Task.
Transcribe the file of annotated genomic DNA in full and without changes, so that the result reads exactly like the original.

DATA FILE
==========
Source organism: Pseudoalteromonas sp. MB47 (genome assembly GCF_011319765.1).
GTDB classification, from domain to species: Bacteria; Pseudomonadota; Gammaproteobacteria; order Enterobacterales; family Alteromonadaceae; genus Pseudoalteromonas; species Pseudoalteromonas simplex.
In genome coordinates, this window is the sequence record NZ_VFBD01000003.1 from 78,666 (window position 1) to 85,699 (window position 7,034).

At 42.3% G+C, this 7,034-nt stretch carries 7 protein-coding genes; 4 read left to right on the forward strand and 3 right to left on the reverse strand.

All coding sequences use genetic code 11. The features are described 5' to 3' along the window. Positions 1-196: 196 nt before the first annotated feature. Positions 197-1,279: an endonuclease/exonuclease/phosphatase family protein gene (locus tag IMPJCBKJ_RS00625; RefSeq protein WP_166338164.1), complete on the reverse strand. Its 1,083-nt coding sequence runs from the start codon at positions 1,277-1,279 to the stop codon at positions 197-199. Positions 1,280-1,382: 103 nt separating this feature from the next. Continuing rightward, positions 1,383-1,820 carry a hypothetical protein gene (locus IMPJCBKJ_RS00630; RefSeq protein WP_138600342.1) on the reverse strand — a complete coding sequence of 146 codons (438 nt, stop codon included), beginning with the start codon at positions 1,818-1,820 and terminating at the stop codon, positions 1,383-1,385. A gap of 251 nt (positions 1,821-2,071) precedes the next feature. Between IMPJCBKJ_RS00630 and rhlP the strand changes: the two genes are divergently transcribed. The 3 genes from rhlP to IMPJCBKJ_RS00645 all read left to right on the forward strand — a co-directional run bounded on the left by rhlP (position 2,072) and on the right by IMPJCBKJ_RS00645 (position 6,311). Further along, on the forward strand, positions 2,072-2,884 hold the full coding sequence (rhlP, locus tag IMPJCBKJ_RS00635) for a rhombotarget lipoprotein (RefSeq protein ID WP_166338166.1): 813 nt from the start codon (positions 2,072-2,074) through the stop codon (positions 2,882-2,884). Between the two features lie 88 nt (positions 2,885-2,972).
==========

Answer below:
Source organism: Pseudoalteromonas sp. MB47 (genome assembly GCF_011319765.1).
GTDB classification, from domain to species: Bacteria; Pseudomonadota; Gammaproteobacteria; order Enterobacterales; family Alteromonadaceae; genus Pseudoalteromonas; species Pseudoalteromonas simplex.
In genome coordinates, this window is the sequence record NZ_VFBD01000003.1 from 78,666 (window position 1) to 85,699 (window position 7,034).

At 42.3% G+C, this 7,034-nt stretch carries 7 protein-coding genes; 4 read left to right on the forward strand and 3 right to left on the reverse strand.

All coding sequences use genetic code 11. The features are described 5' to 3' along the window. Positions 1-196: 196 nt before the first annotated feature. Positions 197-1,279: an endonuclease/exonuclease/phosphatase family protein gene (locus tag IMPJCBKJ_RS00625; RefSeq protein WP_166338164.1), complete on the reverse strand. Its 1,083-nt coding sequence runs from the start codon at positions 1,277-1,279 to the stop codon at positions 197-199. Positions 1,280-1,382: 103 nt separating this feature from the next. Continuing rightward, positions 1,383-1,820 carry a hypothetical protein gene (locus IMPJCBKJ_RS00630; RefSeq protein WP_138600342.1) on the reverse strand — a complete coding sequence of 146 codons (438 nt, stop codon included), beginning with the start codon at positions 1,818-1,820 and terminating at the stop codon, positions 1,383-1,385. A gap of 251 nt (positions 1,821-2,071) precedes the next feature. Between IMPJCBKJ_RS00630 and rhlP the strand changes: the two genes are divergently transcribed. The 3 genes from rhlP to IMPJCBKJ_RS00645 all read left to right on the forward strand — a co-directional run bounded on the left by rhlP (position 2,072) and on the right by IMPJCBKJ_RS00645 (position 6,311). Further along, on the forward strand, positions 2,072-2,884 hold the full coding sequence (rhlP, locus tag IMPJCBKJ_RS00635) for a rhombotarget lipoprotein (RefSeq protein ID WP_166338166.1): 813 nt from the start codon (positions 2,072-2,074) through the stop codon (positions 2,882-2,884). Between the two features lie 88 nt (positions 2,885-2,972).